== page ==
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The MILF Report

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Public Lives

The MILF Report

/ 01:36 AM March 29, 2015

I have just finished reading the Moro Islamic Liberation Front’s report on the Mamasapano incident. It is very short compared to the reports of the Philippine National Police board of inquiry and of the Senate. As expected, its account of the events does not diverge significantly from the narrative previously offered by MILF peace panel chief Mohagher Iqbal at the congressional hearings.

In essence, it says that the Jan. 25 clash could have been avoided if the movement of the Special Action Force troops had been coordinated with the joint ceasefire committees on the ground in accordance with agreed protocols. It claims that the MILF leadership had no knowledge of the presence of Marwan and Basit Usman in their territory, and acknowledges with regret the failure of their own intelligence operations.

The report adds little to what the public already knows, but reading it is still important. It shows how untenable the theory of a massacre is, and how the roles of the aggressor and the aggrieved could have easily changed had the number of casualties been reversed.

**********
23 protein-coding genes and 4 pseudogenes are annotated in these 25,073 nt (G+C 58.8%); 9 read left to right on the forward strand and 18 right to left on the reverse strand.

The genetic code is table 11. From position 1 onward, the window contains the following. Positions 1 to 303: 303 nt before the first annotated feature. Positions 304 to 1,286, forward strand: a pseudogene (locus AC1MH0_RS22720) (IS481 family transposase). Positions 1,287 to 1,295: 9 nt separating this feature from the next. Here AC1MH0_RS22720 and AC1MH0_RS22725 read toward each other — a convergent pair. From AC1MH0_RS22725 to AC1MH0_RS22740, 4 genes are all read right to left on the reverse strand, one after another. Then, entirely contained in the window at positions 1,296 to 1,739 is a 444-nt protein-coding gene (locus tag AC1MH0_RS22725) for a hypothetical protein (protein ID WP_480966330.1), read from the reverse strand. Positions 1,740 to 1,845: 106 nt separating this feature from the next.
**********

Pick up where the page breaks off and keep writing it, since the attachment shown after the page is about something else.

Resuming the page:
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The first few pages of the report show the faces and the names of the MILF members who died during the firefight. Seeing these photos for the first time, one is at once struck by the realization that they, too, were very young and had families of their own. They were Filipinos who spoke Filipino, who would have studied in the same public schools as our children, and might have voted during our elections. Many of them might have been ordinary peasants who tilled the land with their hands, and only part-time warriors.

Seventeen of them died in this unfortunate encounter. The number could have been 44, or even more. In which case, they would have had far greater reason than the government to call it a massacre. They were, after all, in their own community. Awakened by gunfire before daybreak, the resident MILF men could not tell who the armed intruders were who had crept into their village in the night, or what their intent was. Their first instinct was to mass in one place, away from their homes where their families were. For about an hour after they detected their shadows, they eyed them closely in the gathering light. Then, the first shots were fired, and, according to the report, two MILF men immediately fell.

If all the 300 or so SAF commandos deployed for Oplan Exodus had joined the 55th SAC to form a blocking force, they could have easily overwhelmed the 105th MILF Command based in Tukanalipao. The outcome would have been an unquestionable massacre of villagers. The SAF would have been hard-pressed to explain the unprovoked aggression as a misencounter. Had that been the case, I wonder: Would we have felt the same moral indignation as we have shown for the fallen SAF 44?